SINGAPORE (NNS) -- Military Sealift Command (MSC) voyage-charter MV Ocean Glory is currently traveling through the Pacific Ocean as part of mobility operation Pacific Pathways 16-2 (PP16-2).
Ocean Glory is a commercial ship from Intermarine under contract by MSC to support PP16-2, a U.S. Army Pacific (USARPAC) mobility operation that supports three USARPAC exercises and links them into a single operation, by using a single MSC commercial vessel to carry a designated task force and their force package equipment for the entire duration. This iteration of PP16-2 is supporting exercises' Hanuman Guardian in Thailand, Keris Strike in Malaysia, and Garuda Shield in Indonesia.
"This is a general purpose, heavy lift ship," said Christopher Cassano, plans and exercises officer, MSC Far East. "It has heavy capacity cranes, which when used in tandem can be used to lift pretty heavy stuff."
The ship is a multi-purpose dry cargo ship that's equipped for carriage containers and strengthened for heavy cargo. She is equipped with three shipboard cranes -- crane one, which is near the bow, can lift approximately 120 metric tons (265,000 pounds); and cranes two and three can each lift approximately 450 metric tons (about one million pounds). When two and three are used as a single unit, the cranes combine for 900 metric tons of lift.
Ocean Glory is a member of the Maritime Security Program (MSP), a series of American-flag ships that are assets the U.S. military can draw upon during contingencies.
According to http://www.globalsecurity.org/, MSP was established by the Maritime Security Act of 1996 "to assure the continued viability of a U.S.-flag merchant marine capable of maintaining a role in international commercial shipping and supporting the national sealift policy of maintaining assured access to U.S-flag shipping to deploy unilaterally if necessary during national emergencies," and contingencies.
"The U.S. government, through maritime administration, pays a small stipend to these companies," said Cassano. "The Ocean Glory belongs to the MSP, and because of that, she is eligible for missions such as this."
Due to the number of vessels enrolled in the MSP, missions like these will see a mix between traditional commercial ships and U.S. naval ships (USNS).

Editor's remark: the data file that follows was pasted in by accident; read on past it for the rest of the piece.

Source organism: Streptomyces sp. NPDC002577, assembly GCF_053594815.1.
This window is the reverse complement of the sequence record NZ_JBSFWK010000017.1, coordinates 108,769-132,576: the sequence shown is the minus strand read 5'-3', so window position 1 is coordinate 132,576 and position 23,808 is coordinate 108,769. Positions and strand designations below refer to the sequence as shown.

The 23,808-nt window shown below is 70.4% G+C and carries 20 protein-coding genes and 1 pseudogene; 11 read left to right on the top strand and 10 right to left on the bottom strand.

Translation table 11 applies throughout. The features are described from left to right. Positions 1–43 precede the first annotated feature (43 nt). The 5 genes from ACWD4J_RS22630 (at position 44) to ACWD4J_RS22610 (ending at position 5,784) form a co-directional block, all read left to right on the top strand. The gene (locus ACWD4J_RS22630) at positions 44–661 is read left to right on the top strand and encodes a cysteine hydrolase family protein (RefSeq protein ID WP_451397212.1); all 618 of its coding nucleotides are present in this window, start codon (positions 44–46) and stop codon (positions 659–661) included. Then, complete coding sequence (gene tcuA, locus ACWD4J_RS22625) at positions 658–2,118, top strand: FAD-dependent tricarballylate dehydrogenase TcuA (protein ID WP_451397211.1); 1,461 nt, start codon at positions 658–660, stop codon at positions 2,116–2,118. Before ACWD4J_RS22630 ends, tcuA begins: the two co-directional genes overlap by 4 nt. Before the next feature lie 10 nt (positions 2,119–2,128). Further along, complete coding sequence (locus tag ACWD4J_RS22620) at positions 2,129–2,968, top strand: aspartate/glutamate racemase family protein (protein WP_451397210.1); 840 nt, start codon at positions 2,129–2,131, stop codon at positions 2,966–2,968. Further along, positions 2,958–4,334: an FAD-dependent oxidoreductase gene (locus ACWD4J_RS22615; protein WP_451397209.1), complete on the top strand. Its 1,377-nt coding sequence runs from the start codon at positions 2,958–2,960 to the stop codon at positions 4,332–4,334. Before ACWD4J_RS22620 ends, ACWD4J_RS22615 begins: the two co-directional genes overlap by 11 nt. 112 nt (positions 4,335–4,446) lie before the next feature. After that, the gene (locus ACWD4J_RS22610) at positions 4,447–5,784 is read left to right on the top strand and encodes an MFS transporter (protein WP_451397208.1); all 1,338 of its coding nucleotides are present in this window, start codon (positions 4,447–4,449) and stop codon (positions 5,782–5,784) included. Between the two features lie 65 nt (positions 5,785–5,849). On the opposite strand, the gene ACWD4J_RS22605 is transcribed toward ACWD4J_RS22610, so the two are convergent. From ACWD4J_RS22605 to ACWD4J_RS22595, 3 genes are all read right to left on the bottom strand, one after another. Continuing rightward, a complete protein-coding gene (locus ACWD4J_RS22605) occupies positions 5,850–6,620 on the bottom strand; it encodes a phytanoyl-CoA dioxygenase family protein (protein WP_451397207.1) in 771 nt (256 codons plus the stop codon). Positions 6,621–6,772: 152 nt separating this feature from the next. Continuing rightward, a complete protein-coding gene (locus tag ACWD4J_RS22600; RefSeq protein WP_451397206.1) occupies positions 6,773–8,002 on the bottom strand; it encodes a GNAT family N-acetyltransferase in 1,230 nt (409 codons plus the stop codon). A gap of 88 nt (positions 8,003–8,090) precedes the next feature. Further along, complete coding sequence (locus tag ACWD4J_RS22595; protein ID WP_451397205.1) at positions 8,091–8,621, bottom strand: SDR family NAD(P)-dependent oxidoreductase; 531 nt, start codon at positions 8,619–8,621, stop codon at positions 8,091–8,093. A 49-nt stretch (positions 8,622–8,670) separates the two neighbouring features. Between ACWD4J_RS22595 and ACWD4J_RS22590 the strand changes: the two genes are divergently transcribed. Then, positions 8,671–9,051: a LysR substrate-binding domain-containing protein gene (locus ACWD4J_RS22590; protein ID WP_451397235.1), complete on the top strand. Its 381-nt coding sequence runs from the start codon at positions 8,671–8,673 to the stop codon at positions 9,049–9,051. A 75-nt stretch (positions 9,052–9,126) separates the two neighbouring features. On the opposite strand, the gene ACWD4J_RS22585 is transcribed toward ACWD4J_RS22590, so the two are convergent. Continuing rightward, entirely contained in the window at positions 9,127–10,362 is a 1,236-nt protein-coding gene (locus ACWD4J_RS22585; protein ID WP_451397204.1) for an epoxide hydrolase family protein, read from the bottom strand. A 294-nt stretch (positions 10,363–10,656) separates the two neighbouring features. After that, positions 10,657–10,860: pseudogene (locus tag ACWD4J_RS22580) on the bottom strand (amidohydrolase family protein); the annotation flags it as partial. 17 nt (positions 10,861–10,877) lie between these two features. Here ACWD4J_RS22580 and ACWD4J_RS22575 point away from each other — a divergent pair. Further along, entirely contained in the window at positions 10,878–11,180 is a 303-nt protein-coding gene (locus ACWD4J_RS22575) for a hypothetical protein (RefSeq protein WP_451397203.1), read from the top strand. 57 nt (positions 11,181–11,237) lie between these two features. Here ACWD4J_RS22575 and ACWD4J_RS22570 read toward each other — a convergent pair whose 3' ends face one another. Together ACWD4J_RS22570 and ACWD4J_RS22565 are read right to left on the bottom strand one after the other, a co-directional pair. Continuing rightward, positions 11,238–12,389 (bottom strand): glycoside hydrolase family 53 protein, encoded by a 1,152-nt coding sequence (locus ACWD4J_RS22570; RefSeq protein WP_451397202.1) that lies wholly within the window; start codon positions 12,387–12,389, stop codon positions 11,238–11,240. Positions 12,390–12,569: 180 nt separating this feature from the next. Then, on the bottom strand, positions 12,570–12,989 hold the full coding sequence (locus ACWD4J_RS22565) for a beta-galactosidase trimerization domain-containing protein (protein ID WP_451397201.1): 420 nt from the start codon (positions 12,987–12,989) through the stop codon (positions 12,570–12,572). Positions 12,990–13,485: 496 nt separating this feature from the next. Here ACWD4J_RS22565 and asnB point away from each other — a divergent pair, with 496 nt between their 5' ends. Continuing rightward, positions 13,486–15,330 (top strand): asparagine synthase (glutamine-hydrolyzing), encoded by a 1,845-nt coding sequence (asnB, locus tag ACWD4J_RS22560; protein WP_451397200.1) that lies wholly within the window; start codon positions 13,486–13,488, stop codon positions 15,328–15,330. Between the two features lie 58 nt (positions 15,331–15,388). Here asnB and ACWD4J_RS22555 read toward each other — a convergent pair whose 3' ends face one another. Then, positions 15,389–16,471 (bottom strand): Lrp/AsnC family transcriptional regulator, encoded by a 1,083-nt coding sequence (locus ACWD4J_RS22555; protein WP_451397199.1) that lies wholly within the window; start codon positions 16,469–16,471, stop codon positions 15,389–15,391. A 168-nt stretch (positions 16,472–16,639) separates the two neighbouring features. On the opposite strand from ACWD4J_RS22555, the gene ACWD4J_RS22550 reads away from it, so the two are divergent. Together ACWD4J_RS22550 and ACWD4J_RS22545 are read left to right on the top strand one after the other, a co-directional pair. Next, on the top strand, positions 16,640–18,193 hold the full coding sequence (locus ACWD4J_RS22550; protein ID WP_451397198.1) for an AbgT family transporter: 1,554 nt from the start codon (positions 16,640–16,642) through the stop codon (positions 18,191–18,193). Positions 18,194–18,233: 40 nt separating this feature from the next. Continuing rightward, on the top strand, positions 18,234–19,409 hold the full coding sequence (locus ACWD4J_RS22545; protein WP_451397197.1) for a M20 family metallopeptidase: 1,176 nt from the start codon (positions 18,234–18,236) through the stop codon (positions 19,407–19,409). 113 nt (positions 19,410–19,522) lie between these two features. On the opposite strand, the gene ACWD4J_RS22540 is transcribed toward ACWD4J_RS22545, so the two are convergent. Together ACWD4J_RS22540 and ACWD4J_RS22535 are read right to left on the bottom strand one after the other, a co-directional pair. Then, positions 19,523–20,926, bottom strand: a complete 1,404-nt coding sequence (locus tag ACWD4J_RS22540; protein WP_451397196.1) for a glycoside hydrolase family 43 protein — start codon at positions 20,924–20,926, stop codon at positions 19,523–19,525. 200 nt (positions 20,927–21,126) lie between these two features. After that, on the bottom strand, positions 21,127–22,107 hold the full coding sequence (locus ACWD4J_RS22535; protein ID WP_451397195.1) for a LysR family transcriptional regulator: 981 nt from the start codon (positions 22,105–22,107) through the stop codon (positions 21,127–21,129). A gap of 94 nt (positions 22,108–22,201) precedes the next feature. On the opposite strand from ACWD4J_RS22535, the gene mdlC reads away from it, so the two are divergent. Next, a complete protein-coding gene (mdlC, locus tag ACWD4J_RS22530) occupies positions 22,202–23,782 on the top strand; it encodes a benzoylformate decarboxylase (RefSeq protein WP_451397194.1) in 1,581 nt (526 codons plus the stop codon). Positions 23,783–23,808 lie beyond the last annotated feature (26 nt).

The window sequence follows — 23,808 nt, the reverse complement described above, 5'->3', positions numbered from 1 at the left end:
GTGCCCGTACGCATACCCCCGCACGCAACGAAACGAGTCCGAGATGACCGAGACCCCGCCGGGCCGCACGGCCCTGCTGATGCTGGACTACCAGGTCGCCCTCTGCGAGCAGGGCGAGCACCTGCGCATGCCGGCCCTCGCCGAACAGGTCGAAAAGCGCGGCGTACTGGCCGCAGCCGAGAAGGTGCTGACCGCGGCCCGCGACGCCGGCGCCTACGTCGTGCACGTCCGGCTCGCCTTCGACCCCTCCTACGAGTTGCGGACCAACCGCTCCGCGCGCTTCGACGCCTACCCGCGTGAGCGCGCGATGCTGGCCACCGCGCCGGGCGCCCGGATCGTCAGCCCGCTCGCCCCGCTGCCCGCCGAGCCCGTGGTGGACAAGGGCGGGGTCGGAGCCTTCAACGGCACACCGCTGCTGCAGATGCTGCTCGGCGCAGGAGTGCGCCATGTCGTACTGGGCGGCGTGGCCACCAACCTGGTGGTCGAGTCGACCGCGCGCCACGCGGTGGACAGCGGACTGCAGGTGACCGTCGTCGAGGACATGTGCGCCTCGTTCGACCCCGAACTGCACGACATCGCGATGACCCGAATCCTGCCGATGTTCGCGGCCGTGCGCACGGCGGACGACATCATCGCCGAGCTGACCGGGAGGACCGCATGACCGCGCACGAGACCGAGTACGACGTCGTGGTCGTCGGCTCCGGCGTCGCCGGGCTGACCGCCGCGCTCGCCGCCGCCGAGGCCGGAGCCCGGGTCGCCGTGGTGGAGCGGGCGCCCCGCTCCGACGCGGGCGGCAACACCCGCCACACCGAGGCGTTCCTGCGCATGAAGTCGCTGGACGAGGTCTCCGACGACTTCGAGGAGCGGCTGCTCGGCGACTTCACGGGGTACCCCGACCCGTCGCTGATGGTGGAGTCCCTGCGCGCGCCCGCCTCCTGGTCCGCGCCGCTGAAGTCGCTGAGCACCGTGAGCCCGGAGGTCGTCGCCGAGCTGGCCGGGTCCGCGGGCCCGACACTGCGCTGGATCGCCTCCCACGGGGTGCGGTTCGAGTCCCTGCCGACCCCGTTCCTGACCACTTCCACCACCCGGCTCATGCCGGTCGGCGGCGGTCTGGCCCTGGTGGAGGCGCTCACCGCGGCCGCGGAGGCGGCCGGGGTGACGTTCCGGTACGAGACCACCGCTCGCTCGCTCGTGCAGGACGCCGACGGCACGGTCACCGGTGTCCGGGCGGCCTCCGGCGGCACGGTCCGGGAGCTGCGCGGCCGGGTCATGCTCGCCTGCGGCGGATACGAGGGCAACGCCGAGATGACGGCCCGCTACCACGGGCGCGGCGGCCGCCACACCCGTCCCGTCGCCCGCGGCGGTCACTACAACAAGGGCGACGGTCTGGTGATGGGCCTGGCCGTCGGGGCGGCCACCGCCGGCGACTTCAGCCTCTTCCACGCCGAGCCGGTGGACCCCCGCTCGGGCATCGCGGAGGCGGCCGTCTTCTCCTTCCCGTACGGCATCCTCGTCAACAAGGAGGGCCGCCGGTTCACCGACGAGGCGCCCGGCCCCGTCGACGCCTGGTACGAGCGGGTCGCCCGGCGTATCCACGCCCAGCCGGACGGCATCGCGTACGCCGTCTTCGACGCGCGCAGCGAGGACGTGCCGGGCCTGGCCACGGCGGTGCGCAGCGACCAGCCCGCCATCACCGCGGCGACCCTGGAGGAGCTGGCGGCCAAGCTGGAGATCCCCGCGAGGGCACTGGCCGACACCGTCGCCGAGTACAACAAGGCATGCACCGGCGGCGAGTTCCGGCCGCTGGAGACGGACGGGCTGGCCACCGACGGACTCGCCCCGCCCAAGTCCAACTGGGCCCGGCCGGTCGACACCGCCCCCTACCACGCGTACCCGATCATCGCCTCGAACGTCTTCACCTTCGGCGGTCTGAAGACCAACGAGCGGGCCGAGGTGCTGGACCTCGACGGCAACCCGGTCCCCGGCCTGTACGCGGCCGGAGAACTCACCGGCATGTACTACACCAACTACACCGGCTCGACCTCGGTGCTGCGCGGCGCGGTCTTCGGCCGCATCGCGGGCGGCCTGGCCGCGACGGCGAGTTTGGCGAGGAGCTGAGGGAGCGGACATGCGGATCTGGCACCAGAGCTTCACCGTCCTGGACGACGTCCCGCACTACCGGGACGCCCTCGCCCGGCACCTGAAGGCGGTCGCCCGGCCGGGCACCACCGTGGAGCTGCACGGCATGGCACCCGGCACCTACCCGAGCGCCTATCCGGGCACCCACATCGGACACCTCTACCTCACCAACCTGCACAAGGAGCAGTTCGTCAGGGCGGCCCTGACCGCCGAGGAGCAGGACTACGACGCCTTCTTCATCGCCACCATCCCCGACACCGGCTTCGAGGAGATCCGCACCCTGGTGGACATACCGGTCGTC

"It won't just be USNS and it won't just be commercial," said Cassano.
Some missions need the USNS platform.
"For instance, if the Army has a requirement to have a helicopter flight deck, (Ocean Glory) won't work, or if the Army says they need to house  Soldiers on board, this ship can't do it," said Cassano.
However, for the PP16-2 mission, the ship meets the requirement -- to lift big bulky gear and move it across, in and around the Pacific.
Ocean Glory departed Tacoma, Washington, mid-May with equipment from Joint Base Lewis-McChord (JBLM) and a detachment of ship riders and made a stop in Hawaii to embark more gear, before arriving in June to Thailand in support of exercise Hanuman Guardian to offload equipment for U.S. Army Task Force Lancer -- made up of elements of the 2nd Stryker Brigade Combat Team, 2nd Infantry Division from JBLM and 2nd Battalion, 25th Combat Aviation Brigade from Hawaii.
After Hanuman Guardian, the equipment voyaged to Malaysia where some equipment was discharged to support Keris Strike. Immediately after the offload, Ocean Glory transited to Indonesia to discharge gear for exercise Garuda Shield.
At the conclusion of the exercise, the ship will backload all gear from Indonesia, then Malaysia before returning to Hawaii and JBLM.
As much as the PP16-2 was an operation to increase U.S. Army readiness and to promote partnership and interoperability in the Pacific, the evolution was an opportunity for MSC to learn about port operations in the various countries.
"A regular movement, especially a commercial movement is relatively simple," said Cassano. "The biggest challenge is all the coordination with the various host nation partners, the various exercise participants, and the different logistics teams."
According to Capt. Christopher Hill, merchant marine and master of Ocean Glory, working with the U.S. military was a unique opportunity for him and his crew. He was impressed by the level of professionalism displayed.
"These (service members) have a certain sense of 'we can do this' instead of 'how are we going to do this?' attitude," said Hill. "It's a culture ... it's something that everybody shares."
Despite the large number of parties involved, Hill noted the sense of teamwork.
"The people that we work here with, we count as our friends in all cases and even our shipmates in other cases," said Hill. "Sometimes, the ship's agent will have one set of goals in mind and the owners have another set of goals, while the ship has whatever goals are set for it ... sometimes they mesh and sometimes they don't. But there's only one agenda here and everyone is on the same page."
MSC operates approximately 115 non-combatant, civilian-crewed ships that replenish U.S. Navy ships, conduct specialized missions, strategically preposition combat cargo at sea around the world and move military cargo and supplies used by deployed U.S. forces and coalition partners.
For more information, visit www.navy.mil, www.facebook.com/usnavy, or www.twitter.com/usnavy.
For more news from Commander, Task Force 73, visit www.navy.mil/local/ctf73/.